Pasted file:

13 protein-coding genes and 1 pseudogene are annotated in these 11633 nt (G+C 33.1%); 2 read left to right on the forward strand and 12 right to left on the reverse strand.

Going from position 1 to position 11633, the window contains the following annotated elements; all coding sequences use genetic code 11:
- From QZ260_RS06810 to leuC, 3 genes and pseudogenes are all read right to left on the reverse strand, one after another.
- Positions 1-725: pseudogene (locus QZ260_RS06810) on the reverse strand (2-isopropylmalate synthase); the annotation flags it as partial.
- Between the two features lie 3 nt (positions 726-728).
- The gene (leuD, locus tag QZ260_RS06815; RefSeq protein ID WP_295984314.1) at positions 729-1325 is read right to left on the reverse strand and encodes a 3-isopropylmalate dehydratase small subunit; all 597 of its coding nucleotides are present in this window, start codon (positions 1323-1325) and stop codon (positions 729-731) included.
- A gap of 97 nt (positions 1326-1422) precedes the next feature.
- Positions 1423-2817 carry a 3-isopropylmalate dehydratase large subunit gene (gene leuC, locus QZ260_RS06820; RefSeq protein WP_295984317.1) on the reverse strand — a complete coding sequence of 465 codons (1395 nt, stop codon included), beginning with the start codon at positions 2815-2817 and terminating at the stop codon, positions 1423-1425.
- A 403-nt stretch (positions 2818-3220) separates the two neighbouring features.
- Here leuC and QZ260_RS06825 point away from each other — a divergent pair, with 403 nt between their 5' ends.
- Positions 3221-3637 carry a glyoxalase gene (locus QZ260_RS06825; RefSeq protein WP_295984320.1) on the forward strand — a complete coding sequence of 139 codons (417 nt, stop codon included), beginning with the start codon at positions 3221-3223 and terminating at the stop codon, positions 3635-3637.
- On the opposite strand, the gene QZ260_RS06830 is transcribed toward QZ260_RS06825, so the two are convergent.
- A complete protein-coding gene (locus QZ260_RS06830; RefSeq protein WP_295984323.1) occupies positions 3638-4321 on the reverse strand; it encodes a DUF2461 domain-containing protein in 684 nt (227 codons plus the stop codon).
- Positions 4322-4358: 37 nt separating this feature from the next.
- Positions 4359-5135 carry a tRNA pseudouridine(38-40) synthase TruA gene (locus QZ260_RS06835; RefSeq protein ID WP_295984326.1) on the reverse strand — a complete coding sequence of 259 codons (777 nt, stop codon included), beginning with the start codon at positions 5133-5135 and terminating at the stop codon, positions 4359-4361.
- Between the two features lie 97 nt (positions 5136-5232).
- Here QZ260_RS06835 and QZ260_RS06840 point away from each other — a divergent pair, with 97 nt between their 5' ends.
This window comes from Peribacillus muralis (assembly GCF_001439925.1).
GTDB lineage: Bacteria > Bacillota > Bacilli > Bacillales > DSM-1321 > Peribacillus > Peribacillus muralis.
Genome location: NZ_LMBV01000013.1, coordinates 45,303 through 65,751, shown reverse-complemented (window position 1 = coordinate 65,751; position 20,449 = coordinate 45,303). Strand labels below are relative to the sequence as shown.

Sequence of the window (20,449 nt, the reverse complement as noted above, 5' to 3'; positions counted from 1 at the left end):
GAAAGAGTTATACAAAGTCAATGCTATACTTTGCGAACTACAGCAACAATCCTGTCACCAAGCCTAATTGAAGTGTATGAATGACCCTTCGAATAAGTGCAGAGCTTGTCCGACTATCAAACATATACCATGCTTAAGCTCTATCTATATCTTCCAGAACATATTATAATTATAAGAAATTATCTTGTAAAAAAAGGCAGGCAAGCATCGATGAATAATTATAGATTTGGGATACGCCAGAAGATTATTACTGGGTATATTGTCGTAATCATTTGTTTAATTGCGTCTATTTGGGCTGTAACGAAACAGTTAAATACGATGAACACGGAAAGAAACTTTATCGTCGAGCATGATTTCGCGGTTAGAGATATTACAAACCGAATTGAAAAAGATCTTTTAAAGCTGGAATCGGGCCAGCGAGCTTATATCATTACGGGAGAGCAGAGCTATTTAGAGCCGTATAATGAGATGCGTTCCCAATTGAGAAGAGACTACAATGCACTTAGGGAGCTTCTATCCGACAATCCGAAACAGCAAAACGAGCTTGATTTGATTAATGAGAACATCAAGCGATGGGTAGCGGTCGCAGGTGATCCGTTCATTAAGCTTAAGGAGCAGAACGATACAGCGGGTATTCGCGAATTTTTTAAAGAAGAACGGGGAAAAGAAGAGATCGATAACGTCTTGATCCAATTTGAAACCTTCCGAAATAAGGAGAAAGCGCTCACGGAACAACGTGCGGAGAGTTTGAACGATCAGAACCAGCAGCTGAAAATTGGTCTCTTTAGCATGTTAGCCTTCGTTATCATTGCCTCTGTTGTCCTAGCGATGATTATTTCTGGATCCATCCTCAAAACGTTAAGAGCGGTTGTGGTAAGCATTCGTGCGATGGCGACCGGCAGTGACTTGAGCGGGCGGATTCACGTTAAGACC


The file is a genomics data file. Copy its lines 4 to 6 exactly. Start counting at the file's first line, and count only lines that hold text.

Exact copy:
- Positions 1-725: pseudogene (locus QZ260_RS06810) on the reverse strand (2-isopropylmalate synthase); the annotation flags it as partial.
- Between the two features lie 3 nt (positions 726-728).
- The gene (leuD, locus tag QZ260_RS06815; RefSeq protein ID WP_295984314.1) at positions 729-1325 is read right to left on the reverse strand and encodes a 3-isopropylmalate dehydratase small subunit; all 597 of its coding nucleotides are present in this window, start codon (positions 1323-1325) and stop codon (positions 729-731) included.